In ancient Egypt the king was not called merely "Horus," but "fighting Horus" 
(Hor aha), to designate the victorious and glorious character of the solar principle 
present in the monarch. The Egyptian pharaoh, who was believed to descend from 
the gods, was "enthroned" as one of them, and later on in his life he was periodically 
reconfirmed in his role through rituals that reproduced the victory of the solar god 
Horus overTyphon-Set, a demon from the netherworld. L ' These rites were thought lo 
have such a power as to evoke the "force" and the "life" that supematurally encom- 
passed the king's person. The hieroglyphic for "force" (uns) is the scepter handled 
by gods and kings alike. In the oldest texts, the scepter is portrayed as the zigzag bolt 
of lightning. The regal "force" thus appears as a manifestation of the dazzling, heav- 
enly force. The combination of signs represented the concept of "life-force" (anshus), 
form a word for "fiery milk," which is the nourishment of the immortals. This word is 
not without relation to uraeus, the divine flame, at times life-giving, at other times 
dangerously destructive, which crowns the head of the Egyptian king in the shape of 
a serpent. 

In this traditional formulation, the various elements converge in the idea of a 
nonterrestrial power or fluid (su). This power consecrates and gives witness to the 
solar, triumphant nature of the king, and "gushes" forth from one king to the other, 
thus guaranteeing the uninterrupted and "golden" sequence in the divine lineage, 
which is legitimately appointed to the task of regere. Interestingly enough, the theme 
of "glory" as a divine attribute is found even in Christianity, and according to mysti- 
cal theology the beatific vision takes place within the "glory of God." Christian ico- 
nography used to portray this glory as a halo around the person's head, thus visibly 
representing the meaning of the Egyptian uraeus and of the glowing crown of the 
Persian and Roman solar kings. 

According to a Far Eastern tradition, the king, as a "son of heaven" who is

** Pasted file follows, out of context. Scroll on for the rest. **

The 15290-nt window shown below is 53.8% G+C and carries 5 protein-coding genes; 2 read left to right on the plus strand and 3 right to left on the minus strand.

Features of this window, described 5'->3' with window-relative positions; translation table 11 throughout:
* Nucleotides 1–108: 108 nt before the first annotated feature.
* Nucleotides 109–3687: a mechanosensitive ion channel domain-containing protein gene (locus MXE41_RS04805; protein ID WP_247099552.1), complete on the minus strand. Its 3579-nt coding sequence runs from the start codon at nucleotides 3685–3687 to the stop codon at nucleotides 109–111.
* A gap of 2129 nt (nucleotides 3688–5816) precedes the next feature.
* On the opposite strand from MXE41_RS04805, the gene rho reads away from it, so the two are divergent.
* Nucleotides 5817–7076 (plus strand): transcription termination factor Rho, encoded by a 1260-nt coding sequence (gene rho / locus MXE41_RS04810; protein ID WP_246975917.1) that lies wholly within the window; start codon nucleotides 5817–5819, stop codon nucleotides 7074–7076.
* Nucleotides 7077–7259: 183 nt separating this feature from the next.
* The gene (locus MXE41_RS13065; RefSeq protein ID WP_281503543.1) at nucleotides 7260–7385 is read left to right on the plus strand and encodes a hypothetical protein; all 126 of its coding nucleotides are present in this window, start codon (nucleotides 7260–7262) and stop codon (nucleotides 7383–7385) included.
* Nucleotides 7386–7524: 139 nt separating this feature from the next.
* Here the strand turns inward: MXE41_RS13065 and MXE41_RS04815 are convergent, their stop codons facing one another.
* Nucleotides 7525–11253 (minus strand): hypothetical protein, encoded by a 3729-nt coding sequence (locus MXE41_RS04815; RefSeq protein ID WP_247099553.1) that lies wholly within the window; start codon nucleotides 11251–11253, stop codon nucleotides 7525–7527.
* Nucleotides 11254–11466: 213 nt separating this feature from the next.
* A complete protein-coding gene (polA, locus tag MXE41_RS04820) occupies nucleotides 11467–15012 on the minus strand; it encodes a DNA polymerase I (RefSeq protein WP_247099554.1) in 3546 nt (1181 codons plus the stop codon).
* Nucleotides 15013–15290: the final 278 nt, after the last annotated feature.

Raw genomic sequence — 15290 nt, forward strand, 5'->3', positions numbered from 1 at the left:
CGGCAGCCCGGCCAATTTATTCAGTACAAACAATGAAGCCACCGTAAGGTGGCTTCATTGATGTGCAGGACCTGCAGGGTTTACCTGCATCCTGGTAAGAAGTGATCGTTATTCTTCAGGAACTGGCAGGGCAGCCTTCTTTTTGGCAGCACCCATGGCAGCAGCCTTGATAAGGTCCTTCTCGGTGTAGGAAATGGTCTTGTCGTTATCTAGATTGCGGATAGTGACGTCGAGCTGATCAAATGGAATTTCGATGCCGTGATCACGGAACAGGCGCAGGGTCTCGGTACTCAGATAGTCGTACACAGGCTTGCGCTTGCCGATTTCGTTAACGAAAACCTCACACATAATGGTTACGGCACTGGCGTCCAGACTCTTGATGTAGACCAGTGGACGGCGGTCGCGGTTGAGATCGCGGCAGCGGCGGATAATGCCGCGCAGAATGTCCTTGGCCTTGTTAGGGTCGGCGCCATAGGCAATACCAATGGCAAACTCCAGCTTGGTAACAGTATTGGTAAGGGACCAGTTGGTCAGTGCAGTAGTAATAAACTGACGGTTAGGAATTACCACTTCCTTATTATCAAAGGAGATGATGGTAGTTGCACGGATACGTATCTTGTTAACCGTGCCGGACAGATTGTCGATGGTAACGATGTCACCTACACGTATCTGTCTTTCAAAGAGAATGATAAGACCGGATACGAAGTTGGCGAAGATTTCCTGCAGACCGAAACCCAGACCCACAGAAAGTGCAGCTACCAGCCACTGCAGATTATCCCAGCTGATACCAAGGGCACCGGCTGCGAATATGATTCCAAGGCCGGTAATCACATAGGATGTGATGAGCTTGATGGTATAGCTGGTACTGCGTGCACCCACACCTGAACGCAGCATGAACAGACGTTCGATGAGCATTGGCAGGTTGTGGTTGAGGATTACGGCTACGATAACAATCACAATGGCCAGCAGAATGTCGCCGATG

believed to have nonhuman origins, enjoys the "mandate of heaven" (lien ming), 
which implies the idea of a real and supernatural force. Tins force that comes "from 
heaven," according lo Lao-tzu, acts without acting (wei vu wei) through an immate- 
rial presence, or by virtue of just being present. 10 It is as invisible as the wind, and yet 
its actions are as ineluctable as the forces of nature. When this power is unleashed, 
the forces of common men, according to Meng-tzu, bend under it as blades of grass 
under the wind. 11 Concerning wu wei, a text says: 

By its thickness and substantiality, sincerity equals earth; and by its 
height and splendor it equals heaven. Its extent and duration are with- 
out limit. He who possesses this sincerity, without showing himself, he 
will shine forth, without moving he will renovate others; without acting, 
he will perfect them. 12 

Only such a man, "is able to harmonize the opposing strands of human society, to 
establish and to maintain moral order in the country".

Established in this force or "virtue," the Chinese monarch (wang) performed the 
supreme role of a center, or of a third power between heaven and earth. The common 
assumption was that the fortunes and misfortunes of the kingdom, as well as the moral 
qualities of his subjects (it is the ''virtue" in relation to the "being" of the monarch, 
and not his "actions," that carries positive or negative influences on them), secretly 
depended on the monarch's behavior. The central role exercised by the king presup- 
posed that the king maintained the aforesaid "triumphal" inner way of being. In this 
context, the meaning of the famous saying, "Immutability in the middle," may corre- 
spond to the doctrine according to which, tl in the immutability of the middle, the vir- 
tue of heaven is manifested." 14 If this principle was implemented as a general rule, 
nothing could have changed the arranged course of human events or those of the state. 15 

In general, the fact that the king's or chief's primary and essential function con- 
sisted in performing those ritual and sacrificial actions that constituted the center of 
gravity of life is a recurrent idea in a vast cycle of traditional civilizations, from pre- 
Columbian Peru to the Far East, and including Greek and Roman cities. This idea 
confirms the inseparability of royal office from priestly or pontifical office. Accord- 
ing to Aristotle, "the kings enjoy their office by virtue of being the officiating priests 
at their community's worship.' Mf, The first duty of the Spartan kings was to perform 
sacrifices, and the same could be said about the first kings of Rome and of many 
rulers during the imperial period. The king, empowered with a nonterrestrial force 
with its roots in something that is "more than life," naturally appeared as one who 
could eminently actualize the power of the rites and open the way leading to the 
superior world. Thus, in those traditional forms of civilization in which there was a 
separate priestly class, the king, because of his original dignity and function, be- 
longed to this class and was its true leader. In addition to early Rome, this situation